- Date & Time
- January 20, 2020 - 2:00pm to 4:00pm
- Michigan League, Ballroom
- U-M Reverend Dr. Martin Luther King Jr. Symposium
- Event Type
Cheryl Brown Henderson talks about her personal experience with segregated schools and the story of how Brown v. Board of Education came to be.
The case was elevated to the U.S. Supreme Court, which in May of 1954 ruled unanimously that racial segregation in public schools violated the Fourteenth Amendment to the Constitution, which prohibits states from denying equal protection of the laws to any person within their jurisdictions. The decision declared that separate educational facilities for white and African American students were inherently unequal.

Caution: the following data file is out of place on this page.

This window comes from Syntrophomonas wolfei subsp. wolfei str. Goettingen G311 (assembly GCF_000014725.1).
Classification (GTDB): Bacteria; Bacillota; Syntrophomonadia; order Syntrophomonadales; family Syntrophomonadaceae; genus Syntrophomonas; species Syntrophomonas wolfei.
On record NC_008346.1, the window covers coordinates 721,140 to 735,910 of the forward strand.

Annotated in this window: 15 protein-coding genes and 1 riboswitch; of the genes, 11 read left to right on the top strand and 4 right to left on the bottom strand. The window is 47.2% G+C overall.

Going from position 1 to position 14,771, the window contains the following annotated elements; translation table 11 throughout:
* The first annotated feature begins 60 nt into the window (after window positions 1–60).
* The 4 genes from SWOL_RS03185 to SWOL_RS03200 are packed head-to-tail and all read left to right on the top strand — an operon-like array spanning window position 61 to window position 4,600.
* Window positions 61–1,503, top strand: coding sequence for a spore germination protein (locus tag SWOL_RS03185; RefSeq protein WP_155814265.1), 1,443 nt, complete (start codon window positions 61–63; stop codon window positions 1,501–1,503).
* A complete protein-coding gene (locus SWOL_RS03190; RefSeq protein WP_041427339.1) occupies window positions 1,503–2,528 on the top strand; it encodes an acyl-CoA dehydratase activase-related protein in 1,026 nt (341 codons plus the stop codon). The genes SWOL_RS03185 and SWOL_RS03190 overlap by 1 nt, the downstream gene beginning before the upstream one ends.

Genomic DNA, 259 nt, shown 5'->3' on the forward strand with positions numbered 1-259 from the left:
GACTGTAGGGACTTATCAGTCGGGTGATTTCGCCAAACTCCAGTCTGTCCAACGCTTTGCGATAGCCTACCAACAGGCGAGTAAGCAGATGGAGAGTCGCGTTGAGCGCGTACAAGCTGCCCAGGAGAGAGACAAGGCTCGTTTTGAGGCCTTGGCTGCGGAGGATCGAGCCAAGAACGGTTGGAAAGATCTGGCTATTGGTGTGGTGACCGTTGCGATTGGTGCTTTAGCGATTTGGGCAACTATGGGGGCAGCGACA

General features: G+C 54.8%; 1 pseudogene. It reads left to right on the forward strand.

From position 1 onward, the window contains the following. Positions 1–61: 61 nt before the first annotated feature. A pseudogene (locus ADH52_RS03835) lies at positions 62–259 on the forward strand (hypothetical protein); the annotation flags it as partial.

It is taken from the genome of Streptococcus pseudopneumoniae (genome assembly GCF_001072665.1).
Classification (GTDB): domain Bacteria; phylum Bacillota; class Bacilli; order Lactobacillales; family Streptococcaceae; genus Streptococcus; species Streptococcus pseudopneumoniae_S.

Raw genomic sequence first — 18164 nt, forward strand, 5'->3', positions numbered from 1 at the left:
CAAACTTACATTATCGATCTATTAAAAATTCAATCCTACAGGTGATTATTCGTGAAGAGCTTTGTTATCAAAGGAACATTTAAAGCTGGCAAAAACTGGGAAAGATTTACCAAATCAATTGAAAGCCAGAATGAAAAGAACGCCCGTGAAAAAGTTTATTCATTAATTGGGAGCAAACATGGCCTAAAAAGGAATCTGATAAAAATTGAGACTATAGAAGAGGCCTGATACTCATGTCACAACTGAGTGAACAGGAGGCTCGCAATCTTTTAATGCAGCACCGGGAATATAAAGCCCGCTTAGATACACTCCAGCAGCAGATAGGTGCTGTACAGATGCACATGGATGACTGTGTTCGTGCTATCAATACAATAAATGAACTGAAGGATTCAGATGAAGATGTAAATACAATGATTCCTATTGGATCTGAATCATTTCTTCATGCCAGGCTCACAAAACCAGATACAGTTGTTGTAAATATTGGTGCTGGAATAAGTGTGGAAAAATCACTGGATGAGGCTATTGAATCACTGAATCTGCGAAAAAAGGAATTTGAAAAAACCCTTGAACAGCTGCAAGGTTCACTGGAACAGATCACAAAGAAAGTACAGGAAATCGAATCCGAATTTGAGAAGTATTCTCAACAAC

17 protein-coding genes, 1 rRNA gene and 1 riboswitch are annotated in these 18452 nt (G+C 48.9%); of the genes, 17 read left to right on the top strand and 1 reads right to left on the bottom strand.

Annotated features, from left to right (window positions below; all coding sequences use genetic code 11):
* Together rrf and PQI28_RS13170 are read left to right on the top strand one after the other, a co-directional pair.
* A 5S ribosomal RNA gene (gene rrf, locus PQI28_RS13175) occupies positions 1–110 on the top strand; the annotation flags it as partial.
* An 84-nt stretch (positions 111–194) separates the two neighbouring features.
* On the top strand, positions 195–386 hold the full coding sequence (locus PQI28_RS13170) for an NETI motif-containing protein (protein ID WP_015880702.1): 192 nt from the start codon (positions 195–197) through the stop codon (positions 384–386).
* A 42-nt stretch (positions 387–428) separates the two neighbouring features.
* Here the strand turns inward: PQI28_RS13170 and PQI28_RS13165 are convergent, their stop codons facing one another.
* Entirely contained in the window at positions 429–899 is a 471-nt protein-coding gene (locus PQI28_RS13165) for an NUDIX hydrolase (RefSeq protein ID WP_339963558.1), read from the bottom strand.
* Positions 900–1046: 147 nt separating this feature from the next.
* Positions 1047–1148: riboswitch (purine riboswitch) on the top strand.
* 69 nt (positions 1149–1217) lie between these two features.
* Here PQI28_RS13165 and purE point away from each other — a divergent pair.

Brown Henderson is the daughter of the late Reverend Oliver L. Brown who in 1950, along with 12 other parents in Topeka, Kansas, and led by attorneys for the NAACP, filed suit on behalf of their children against the local Board of Education. Their case joined with cases from other states on appeal to the U.S. Supreme Court, and became known as the landmark decision, Brown v. Board of Education of Topeka, Kansas.
Sponsored by the University Library, School of Information, University Housing, and Bentley Historical Library.
This event is one in a series of events as part of the annual U-M Reverend Dr. Martin Luther King Jr. Symposium. See the full list of events.